Besides fostering an emotional connection, the intimacy of a virtual club experience is another highlight. A live stream bypasses the impediments of a noisy club and crowded dance floor with the DJ booth far removed from the main writhing dancefloor mass. These streams offer closer encounters with DJs, performers and partygoers, often from their private spaces, without elaborate makeup or expensive outfits, making for a more personalized and involved experience.
Creating spaces for spontaneity and community engagement
Virtual clubs are going beyond one-directional streaming, making the audience active participants rather than passive consumers.
The Zone strives to mimic the true spirit of nightlife — it’s up to the crowd to create the party’s vibe — adjusting the lights, putting on costumes, talking to each other in different 16 different “dance floor” chat rooms such as “Cabaret”, “Flirtation Station” and “Goddess Yurt”. A special “hot tub” room even has guests in their swim attire with baths running, staging a unique mixed reality experience.
source: The Zone
With this, guests can experience flitting between ‘rooms’ to meet different people — much like going from different rooms in a real-life nightclub.
What people are craving for is this communal experience, along with a sense of discovery and participation. The question now is whether these new experiences will mark a permanent shift to how we socialize? Post-crisis, we may no longer need real-world meet-ups to feel social affinity — if we have learned that we can get the same feeling virtually.
The internet as a canvas for freedom in creative expression
Art collective, PAPI Juice, for example, shows how nightlife can be used as a means for creative expression and social change. It hosts diverse Instagram streamed parties with music curated to thematic events, intended to celebrate queer and trans people of color. Creative visual imagery is central to communicating the group’s vision.
source: PAPI Juice
Digitized, cartoon party sketches reflect warm and playful social commentary. They feature queer men and women of color breaking stereotypes, hijab-clad women and folks of all body types looking hip as ever.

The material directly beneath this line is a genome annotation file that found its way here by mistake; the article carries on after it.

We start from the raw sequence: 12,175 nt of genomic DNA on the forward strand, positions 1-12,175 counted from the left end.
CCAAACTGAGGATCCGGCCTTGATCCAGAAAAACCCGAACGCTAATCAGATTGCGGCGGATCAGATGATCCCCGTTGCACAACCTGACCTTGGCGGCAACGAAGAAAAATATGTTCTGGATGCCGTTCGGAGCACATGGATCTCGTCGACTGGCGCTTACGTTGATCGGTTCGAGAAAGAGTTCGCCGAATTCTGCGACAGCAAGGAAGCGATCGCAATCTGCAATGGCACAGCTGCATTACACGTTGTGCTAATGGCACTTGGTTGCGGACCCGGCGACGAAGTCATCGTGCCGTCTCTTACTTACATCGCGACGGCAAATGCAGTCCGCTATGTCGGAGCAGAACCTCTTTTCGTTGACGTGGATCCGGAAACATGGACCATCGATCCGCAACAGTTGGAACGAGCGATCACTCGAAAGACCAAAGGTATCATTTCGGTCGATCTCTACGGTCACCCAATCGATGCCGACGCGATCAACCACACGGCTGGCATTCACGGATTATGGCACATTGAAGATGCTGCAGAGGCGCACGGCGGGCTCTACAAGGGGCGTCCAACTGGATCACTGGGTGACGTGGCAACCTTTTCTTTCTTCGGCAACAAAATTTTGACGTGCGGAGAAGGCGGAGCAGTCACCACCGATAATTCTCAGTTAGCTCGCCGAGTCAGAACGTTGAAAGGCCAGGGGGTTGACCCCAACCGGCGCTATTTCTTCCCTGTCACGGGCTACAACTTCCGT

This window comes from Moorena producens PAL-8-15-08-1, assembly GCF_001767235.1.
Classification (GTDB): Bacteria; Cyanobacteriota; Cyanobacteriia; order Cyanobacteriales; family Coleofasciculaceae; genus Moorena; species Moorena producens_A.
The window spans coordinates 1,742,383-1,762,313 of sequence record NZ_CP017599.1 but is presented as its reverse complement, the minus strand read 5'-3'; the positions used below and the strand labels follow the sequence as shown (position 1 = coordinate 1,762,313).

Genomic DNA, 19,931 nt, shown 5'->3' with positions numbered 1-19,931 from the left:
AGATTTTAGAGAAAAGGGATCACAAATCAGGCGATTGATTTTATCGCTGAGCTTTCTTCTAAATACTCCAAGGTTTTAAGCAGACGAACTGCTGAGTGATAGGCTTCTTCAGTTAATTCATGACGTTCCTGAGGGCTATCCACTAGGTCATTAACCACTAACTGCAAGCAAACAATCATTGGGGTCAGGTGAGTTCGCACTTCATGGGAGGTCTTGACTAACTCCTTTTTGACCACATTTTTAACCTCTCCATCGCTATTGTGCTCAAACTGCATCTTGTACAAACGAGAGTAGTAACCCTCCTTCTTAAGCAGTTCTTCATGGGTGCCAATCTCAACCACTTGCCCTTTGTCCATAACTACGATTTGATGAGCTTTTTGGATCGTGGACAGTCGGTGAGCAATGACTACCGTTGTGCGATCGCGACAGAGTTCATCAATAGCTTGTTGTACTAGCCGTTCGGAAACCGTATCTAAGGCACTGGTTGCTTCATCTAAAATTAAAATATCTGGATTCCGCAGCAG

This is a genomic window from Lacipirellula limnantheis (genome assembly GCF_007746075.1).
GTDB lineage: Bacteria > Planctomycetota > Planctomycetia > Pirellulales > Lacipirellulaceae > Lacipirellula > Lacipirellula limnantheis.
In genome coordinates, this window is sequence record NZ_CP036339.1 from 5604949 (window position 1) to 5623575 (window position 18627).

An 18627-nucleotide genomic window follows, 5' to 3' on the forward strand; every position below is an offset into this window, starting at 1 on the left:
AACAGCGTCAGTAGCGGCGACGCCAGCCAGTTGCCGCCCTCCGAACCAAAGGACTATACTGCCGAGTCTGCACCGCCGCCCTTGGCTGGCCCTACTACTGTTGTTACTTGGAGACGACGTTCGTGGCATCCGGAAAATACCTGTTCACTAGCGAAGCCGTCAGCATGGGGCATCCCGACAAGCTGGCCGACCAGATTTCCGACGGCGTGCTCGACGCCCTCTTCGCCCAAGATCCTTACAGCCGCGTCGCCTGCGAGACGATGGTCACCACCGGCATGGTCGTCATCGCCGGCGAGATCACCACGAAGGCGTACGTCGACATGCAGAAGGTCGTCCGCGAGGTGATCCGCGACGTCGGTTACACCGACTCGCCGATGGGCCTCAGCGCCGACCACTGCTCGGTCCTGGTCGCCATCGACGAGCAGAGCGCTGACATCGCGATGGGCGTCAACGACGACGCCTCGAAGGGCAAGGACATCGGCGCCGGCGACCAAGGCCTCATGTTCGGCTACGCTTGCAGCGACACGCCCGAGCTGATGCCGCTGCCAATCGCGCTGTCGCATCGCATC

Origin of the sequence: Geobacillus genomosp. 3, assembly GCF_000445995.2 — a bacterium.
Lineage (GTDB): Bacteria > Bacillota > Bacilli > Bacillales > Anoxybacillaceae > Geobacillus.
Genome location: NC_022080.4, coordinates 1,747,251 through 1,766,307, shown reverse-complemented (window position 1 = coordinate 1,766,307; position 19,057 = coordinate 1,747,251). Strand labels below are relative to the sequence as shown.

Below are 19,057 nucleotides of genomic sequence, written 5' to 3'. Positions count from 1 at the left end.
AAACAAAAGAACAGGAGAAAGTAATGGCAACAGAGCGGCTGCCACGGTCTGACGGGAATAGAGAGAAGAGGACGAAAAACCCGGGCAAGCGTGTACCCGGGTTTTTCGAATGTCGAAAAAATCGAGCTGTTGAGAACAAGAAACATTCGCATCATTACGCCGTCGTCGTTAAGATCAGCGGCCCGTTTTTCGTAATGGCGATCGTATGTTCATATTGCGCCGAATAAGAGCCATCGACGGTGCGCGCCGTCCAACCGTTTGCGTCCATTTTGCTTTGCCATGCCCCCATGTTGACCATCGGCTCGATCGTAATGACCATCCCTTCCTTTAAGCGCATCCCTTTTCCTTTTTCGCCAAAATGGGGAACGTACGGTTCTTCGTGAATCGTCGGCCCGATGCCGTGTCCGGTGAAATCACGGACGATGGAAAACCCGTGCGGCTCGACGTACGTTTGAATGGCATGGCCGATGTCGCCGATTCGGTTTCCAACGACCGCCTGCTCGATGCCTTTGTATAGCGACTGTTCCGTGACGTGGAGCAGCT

In a time of high paranoia, people are looking for any small means of elusion to help counter the unusual reality they are facing. Virtual clubbing experiences score high on this front.
Club Quarantine, a queer online dance party organization, curates an visually experimental Instagram feed expressing various aesthetic styles, from y2k to brutalist.
As the party grows, it’s shaping up to offer brands a new way to access youth culture. LiveXLive Media, a live entertainment media company, initiated a pay-per-view campaign for brands through digital ticketing, fan tipping, digital meetups, merchandise sales, and sponsorship.
In China, e-commerce giant JD.com launched its own live stream club experience partnering with liquor brands like Budweiser, Pernod Ricard, and Carlsberg to boost alcohol sales during the quarantine.
Live streams represent a huge opportunity for advertisers as they are not only accessible through the web, but also on connected devices and Smart TV’s and across mediums — from podcasts and interviews to show pilots.
Visibly, virtual clubs are changing live music experiences, but will the freedom, playfulness, and democratizing potential of these digital spaces translate to new economic models for live shows — whilst being sustained by brand sponsors, advertisers, and paying audiences?
Liked this post? Get in touch with [email protected] to find out more about our work and how we can help your organization.